Tumor microRNA profile and prognostic value for lymph node metastasis in oral squamous cell carcinoma patients
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Kelly Yi Ping Liu1,2, Sarah Yuqi Zhu2, Denise Brooks3, Reanne Bowlby3, J. Scott Durham4, Yussanne Ma3, Richard A. Moore5, Andrew J. Mungall6, Steven Jones3 and Catherine F. Poh1,2
1 Department of Oral Medical and Biological Sciences, Faculty of Dentistry, University of British Columbia, Vancouver, Canada
2 Department of Integrative Oncology, BC Cancer, Vancouver, Canada
3 Bioinformatics, Canada’s Michael Smith Genome Sciences Center, Vancouver, Canada
4 Department of Surgery, Faculty of Medicine, University of British Columbia, Vancouver, Canada
5 Faculty of Health Sciences, Simon Fraser University, Burnaby, Canada
6 Biospecimen & Library Core Group, Canada’s Michael Smith Genome Sciences Center, Vancouver, Canada
|Catherine F. Poh,||email:||[email protected]|
Keywords: oral squamous cell carcinoma; lymph node metastasis; micro-RNA; primary tumor; prognosis
Received: January 15, 2020 Accepted: May 14, 2020 Published: June 09, 2020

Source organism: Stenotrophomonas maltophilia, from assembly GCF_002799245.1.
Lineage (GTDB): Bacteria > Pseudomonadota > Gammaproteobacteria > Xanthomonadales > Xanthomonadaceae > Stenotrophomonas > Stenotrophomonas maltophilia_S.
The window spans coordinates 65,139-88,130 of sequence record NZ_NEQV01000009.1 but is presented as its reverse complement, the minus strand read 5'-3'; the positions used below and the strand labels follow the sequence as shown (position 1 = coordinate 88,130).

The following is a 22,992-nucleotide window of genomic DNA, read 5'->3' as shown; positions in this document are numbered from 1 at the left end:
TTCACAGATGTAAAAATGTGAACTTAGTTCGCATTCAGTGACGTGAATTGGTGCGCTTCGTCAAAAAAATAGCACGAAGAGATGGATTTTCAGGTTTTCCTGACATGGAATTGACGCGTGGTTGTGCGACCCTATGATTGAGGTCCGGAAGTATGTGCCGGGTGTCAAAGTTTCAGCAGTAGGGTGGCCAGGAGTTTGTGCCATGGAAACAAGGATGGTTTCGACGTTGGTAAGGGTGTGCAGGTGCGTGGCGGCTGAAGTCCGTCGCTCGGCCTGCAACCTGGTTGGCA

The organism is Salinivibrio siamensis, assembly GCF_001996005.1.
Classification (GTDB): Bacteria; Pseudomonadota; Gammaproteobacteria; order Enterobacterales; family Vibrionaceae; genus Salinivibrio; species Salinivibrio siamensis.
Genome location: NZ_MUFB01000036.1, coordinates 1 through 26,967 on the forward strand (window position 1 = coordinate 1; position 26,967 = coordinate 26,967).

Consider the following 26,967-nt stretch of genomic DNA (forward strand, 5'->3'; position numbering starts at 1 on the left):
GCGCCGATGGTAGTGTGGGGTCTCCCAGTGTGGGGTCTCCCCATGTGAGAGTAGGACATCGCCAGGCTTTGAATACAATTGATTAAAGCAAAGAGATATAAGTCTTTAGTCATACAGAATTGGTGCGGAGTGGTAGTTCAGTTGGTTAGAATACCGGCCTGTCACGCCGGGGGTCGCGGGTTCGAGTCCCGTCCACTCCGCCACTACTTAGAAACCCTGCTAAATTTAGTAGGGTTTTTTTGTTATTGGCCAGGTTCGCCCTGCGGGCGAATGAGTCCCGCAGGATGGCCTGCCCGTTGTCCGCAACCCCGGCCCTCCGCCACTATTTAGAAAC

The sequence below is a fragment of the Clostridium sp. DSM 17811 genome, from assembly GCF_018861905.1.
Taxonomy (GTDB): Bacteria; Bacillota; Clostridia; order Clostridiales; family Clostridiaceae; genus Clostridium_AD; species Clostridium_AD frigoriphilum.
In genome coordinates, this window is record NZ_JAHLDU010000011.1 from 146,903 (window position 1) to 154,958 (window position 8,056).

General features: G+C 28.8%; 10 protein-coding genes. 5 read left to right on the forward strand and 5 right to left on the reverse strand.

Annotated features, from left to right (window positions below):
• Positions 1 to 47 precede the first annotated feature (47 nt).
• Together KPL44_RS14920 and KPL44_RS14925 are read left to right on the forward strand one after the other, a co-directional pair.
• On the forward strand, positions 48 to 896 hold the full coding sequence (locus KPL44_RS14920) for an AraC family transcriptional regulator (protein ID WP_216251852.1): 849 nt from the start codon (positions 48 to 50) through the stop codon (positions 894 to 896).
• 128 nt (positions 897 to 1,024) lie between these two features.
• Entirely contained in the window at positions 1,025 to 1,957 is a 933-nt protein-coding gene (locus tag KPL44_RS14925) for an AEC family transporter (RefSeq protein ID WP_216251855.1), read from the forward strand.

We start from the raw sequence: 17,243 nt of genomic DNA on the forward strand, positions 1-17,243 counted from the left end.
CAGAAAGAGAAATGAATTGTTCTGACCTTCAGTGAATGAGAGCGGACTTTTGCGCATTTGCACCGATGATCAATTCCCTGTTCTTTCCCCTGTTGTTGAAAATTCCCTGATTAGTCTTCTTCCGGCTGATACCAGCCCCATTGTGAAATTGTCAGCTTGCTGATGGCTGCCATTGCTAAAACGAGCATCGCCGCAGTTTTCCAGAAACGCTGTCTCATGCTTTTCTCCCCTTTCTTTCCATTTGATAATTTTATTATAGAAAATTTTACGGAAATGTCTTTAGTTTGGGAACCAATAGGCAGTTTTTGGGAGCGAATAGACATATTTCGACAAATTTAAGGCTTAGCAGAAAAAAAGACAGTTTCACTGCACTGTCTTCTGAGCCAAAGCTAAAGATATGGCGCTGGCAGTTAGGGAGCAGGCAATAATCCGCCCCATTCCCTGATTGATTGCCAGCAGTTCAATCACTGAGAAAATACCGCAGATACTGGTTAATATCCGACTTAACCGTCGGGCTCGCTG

Neck lymph node metastasis (LN+) is one of the most significant prognostic factors affecting 1-in-2 patients diagnosed with oral squamous cell carcinoma (OSCC). The different LN outcomes between clinico-pathologically similar primary tumors suggest underlying molecular signatures that could be associated with the risk of nodal disease development. MicroRNAs (miRNAs)are short non-coding molecules that regulate the expression of their target genes to maintain the balance of cellular processes. A plethora of evidence has indicated that aberrantly expressed miRNAs are involved in cancers with either an antitumor or oncogenic role. In this study, we characterized miRNA expression among OSCC fresh-frozen tumors with known outcomes of nodal disease (82 LN+, 76 LN0). We identified 49 differentially expressed miRNAs in tumors of the LN+ group. Using penalized lasso Cox regression, we identified a group of 10 miRNAs of which expression levels were highly associated with nodal-disease free survival. We further reported a 4-miRNA panel (miR-21-5p, miR-107, miR-1247-3p, and miR-181b-3p) with high accuracy in discriminating LN status, suggesting their potential application as prognostic biomarkers for nodal disease.
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